The Wonder of Cold Weather Coaching

posted in: Coaching | 0

I offer personal coaching held outside on trails, working with clients who are in search of career fulfillment. Nature makes for a powerful setting for this work. Outside in nature, we’re more relaxed, more creative, and find that the space puts our own lives in proper perspective.

The most frequent question that I receive about my coaching model is “What do you do in the winter?” In two words: I coach.

I once heard another nature-based coach say that there’s beauty in all things natural. This includes winter. In fact, our coldest season can be downright lovely. Imagine walking alongside an iced-over river or leaving fresh tracks in Frick Park after a snowfall. Or walking among old growth hemlocks in the Laurel Highlands.

Not only can winter be peaceful and picturesque, but it can sometimes be really cold. Some people say that there’s no bad weather, just bad clothing. It can be invigorating to coach through the chill. I personally feel more ALIVE so long as I’m dressed for the weather.

All of this said, here are the precautions I take relevant to cold-weather coaching:

  • Any coach will tell you that if a client doesn’t feel comfortable, the client’s not going to be in a place of learning or discovery. It’s my job to monitor the weather – everything from temperatures to trail conditions. If there’s ice on the trail, we won’t be using it. If the wind chill is below 20 degrees, we’ll stay inside or reschedule.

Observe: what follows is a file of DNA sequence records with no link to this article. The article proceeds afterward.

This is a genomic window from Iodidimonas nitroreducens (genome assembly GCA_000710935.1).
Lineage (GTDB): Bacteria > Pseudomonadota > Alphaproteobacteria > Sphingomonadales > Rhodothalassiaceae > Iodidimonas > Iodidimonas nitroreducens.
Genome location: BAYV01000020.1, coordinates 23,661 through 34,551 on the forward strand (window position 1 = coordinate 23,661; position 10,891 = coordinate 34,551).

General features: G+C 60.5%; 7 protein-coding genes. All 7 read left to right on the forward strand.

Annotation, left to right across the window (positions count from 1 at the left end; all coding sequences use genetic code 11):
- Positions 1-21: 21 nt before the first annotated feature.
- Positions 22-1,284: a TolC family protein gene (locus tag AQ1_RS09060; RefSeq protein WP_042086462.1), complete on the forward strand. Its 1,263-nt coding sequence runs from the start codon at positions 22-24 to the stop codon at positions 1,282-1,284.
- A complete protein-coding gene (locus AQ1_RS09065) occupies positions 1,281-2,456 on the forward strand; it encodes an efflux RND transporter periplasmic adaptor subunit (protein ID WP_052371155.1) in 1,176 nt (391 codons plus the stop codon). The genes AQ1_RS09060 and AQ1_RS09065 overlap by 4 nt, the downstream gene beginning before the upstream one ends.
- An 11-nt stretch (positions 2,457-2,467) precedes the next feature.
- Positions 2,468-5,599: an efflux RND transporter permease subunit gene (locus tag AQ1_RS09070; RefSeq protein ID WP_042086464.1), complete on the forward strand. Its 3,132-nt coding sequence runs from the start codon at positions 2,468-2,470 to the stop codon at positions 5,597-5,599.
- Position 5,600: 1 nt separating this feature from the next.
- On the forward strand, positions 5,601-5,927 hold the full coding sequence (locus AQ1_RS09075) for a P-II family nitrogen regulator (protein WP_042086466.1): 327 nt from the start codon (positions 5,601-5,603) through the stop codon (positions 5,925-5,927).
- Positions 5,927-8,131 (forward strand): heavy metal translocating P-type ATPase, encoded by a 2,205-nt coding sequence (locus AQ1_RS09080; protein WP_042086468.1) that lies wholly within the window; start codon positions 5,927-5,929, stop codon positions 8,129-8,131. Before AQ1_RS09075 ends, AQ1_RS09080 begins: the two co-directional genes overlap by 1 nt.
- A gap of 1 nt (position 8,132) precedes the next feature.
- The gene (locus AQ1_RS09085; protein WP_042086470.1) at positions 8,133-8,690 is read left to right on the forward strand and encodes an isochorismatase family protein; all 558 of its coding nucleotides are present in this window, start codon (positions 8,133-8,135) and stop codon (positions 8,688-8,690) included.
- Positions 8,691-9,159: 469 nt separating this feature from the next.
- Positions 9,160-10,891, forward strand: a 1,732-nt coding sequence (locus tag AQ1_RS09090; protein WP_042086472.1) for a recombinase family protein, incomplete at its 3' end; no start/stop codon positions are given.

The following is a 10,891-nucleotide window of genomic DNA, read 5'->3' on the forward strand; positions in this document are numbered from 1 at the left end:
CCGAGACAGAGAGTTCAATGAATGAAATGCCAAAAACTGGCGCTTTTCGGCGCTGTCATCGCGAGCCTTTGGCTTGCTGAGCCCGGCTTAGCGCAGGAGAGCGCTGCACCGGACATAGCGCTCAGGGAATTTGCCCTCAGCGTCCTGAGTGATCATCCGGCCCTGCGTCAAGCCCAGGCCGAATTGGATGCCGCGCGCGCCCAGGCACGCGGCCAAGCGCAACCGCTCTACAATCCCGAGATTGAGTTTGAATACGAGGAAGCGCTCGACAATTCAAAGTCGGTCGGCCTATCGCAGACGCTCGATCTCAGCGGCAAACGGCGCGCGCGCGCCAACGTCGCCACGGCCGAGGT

• In all seasons, I manage our route as well as frame the discussion in service of my clients. It’s not their job to watch the clock or think about turns and timing. I select routes that fit our time allotment (usually an hour), and don’t bother my clients with the details of the “where.” Their focus instead is on what brought them to coaching.
  • My model also includes taking time to enjoy nature. While we’re generally in movement, we stop and enjoy the scenery – whether that be a stream, a bird’s nest, a White-tailed deer, or a frolicking puppy. Also, to warm the body, I bring along a Thermos of tea or cocoa in the winter months.

I’ll close with a sweet and sage unattributed quote: “To appreciate the beauty of a snowflake, it is necessary to stand out in the cold.” How true this is. If you want to give winter coaching a try, contact me at or (412) 918-6563, or visit my coaching page for more info.

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